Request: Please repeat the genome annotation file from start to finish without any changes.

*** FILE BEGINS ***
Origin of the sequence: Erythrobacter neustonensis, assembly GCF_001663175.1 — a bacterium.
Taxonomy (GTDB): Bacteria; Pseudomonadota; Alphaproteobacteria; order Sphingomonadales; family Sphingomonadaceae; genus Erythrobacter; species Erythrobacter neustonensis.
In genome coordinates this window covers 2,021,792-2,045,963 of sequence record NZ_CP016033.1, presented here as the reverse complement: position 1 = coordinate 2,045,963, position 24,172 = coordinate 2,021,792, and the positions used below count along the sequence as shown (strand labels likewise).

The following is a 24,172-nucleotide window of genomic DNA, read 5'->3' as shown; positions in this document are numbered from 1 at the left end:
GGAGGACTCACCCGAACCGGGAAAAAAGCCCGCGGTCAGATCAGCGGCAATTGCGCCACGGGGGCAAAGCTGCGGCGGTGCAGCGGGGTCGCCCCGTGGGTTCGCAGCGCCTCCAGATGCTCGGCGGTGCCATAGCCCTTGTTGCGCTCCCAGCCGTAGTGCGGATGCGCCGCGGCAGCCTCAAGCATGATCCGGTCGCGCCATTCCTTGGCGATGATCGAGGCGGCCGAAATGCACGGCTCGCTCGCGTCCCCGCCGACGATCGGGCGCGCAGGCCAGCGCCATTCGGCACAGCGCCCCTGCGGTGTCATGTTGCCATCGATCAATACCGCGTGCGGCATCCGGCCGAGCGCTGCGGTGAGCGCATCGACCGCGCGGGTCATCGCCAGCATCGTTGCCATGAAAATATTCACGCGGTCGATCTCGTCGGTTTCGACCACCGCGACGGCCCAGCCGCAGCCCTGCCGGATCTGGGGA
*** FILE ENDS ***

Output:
Origin of the sequence: Erythrobacter neustonensis, assembly GCF_001663175.1 — a bacterium.
Taxonomy (GTDB): Bacteria; Pseudomonadota; Alphaproteobacteria; order Sphingomonadales; family Sphingomonadaceae; genus Erythrobacter; species Erythrobacter neustonensis.
In genome coordinates this window covers 2,021,792-2,045,963 of sequence record NZ_CP016033.1, presented here as the reverse complement: position 1 = coordinate 2,045,963, position 24,172 = coordinate 2,021,792, and the positions used below count along the sequence as shown (strand labels likewise).

The following is a 24,172-nucleotide window of genomic DNA, read 5'->3' as shown; positions in this document are numbered from 1 at the left end:
GGAGGACTCACCCGAACCGGGAAAAAAGCCCGCGGTCAGATCAGCGGCAATTGCGCCACGGGGGCAAAGCTGCGGCGGTGCAGCGGGGTCGCCCCGTGGGTTCGCAGCGCCTCCAGATGCTCGGCGGTGCCATAGCCCTTGTTGCGCTCCCAGCCGTAGTGCGGATGCGCCGCGGCAGCCTCAAGCATGATCCGGTCGCGCCATTCCTTGGCGATGATCGAGGCGGCCGAAATGCACGGCTCGCTCGCGTCCCCGCCGACGATCGGGCGCGCAGGCCAGCGCCATTCGGCACAGCGCCCCTGCGGTGTCATGTTGCCATCGATCAATACCGCGTGCGGCATCCGGCCGAGCGCTGCGGTGAGCGCATCGACCGCGCGGGTCATCGCCAGCATCGTTGCCATGAAAATATTCACGCGGTCGATCTCGTCGGTTTCGACCACCGCGACGGCCCAGCCGCAGCCCTGCCGGATCTGGGGA